As candidates scramble for votes in the first wide-open mayoral election in decades, a transformed Boston begins to emerge.
Here’s one: What do you call seven candidates for mayor of the city of Boston?
Answer: a small gathering.
That’s what we had on the evening of May 6, in the basement of the Covenant Congregational Church in Jamaica Plain. A local neighborhood group had organized a mayoral forum, the first of the campaign, and it was an informal, hastily planned affair—small enough that audience members could go around and take turns introducing themselves by name. As candidates trickled in, they headed mostly for two folding tables set up at the front of the room, to sit and wait. City Councilor John Connolly, though, began working the crowd, shaking hands and passing out flyers. The other candidates seemed to eye Connolly warily (this early on, many of them didn’t even have flyers). Not wanting to be left out, Suffolk County District Attorney Dan Conley popped up from his seat and began greeting people. Not wanting to look like he was just following Conley, City Councilor Rob Consalvo stayed put and fidgeted.
Maybe he should have jumped up, anyway: At the time, there were some two dozen candidates in the race, and two more showed up at the forum that very hour. Though the race has since been whittled down to just one dozen candidates, each vote will matter. And this race will matter, more than any the city has seen in decades. With Mayor Tom Menino invincible for the past 20 years, Boston’s last heavily contested mayoral race was in 1993, and its last truly open election, with no incumbent, was in 1983.
Compared with back then, Boston today is almost unrecognizable. In 1980, 68 percent of the city’s 563,000 citizens were white. Today, Boston’s population of 636,000 is just over 50 percent minority. The Seaport has risen from nothing, and young people are packing into downtown. In the past decade alone, the number of Bostonians with advanced degrees has increased by some 20,000—our egg-headed friends now make up about 20 percent of the city. Power lines, race lines, and class lines have all shifted. This, in other words, is the first real mayoral election in what’s often called New Boston.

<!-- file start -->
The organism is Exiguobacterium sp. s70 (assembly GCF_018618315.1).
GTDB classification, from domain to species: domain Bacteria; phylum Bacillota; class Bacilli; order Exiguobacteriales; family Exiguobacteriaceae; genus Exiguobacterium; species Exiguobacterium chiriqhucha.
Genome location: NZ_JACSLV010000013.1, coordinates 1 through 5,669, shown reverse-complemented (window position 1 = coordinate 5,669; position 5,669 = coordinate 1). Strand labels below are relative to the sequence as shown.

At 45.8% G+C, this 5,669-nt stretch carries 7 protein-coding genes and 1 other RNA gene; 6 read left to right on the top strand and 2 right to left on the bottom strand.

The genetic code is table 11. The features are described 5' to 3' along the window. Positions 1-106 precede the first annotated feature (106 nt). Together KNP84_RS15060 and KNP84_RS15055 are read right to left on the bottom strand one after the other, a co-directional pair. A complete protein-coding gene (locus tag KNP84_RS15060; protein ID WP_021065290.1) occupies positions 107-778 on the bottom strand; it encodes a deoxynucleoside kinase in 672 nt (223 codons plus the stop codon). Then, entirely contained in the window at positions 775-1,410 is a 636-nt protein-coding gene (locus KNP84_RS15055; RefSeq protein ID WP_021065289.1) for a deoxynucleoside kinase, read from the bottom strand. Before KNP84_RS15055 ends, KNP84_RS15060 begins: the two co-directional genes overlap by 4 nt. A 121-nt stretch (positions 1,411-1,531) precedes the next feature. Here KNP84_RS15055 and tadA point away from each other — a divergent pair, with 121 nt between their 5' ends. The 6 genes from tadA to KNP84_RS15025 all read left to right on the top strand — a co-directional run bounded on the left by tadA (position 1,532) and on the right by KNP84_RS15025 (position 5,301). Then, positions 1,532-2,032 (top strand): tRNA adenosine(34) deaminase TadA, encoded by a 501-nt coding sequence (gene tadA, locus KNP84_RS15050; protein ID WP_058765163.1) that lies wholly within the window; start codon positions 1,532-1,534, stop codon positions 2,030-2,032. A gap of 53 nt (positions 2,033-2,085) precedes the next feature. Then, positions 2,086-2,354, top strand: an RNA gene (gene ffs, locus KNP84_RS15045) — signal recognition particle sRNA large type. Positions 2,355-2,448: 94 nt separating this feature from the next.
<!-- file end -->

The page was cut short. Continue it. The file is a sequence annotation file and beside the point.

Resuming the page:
That said, New Boston is a complicated label. Its definition has always been slippery. Depending on who says it, it could refer to the techies whirring through our new Innovation District, or perhaps the new urbanites rushing into downtown, or our communities of color. Or it might just be a polite euphemism for “less racist.”
The truth is, despite all the studies and numbers, no one is completely sure of how today’s Boston—whether old or new or just freshly polished—will behave come election day. We know change has happened, but Menino’s dominance has masked it at the ballot box, practically numbing voters into indifference. We don’t know how a truly open election will play out or what effect it’ll have on the city—but we’re about to learn. With a preliminary election scheduled for September 24 to shrink the wide mayoral field down to two for November’s final, the city has nothing short of a chance to redefine itself.
Hoping to understand what that means, I shadowed the nine candidates who are generally considered to have the best shot, watching them as they zigzagged across the city, desperately trying to scrape up enough votes to advance to the final election. As they did, the outline of whatever Boston actually is today began to make itself clear.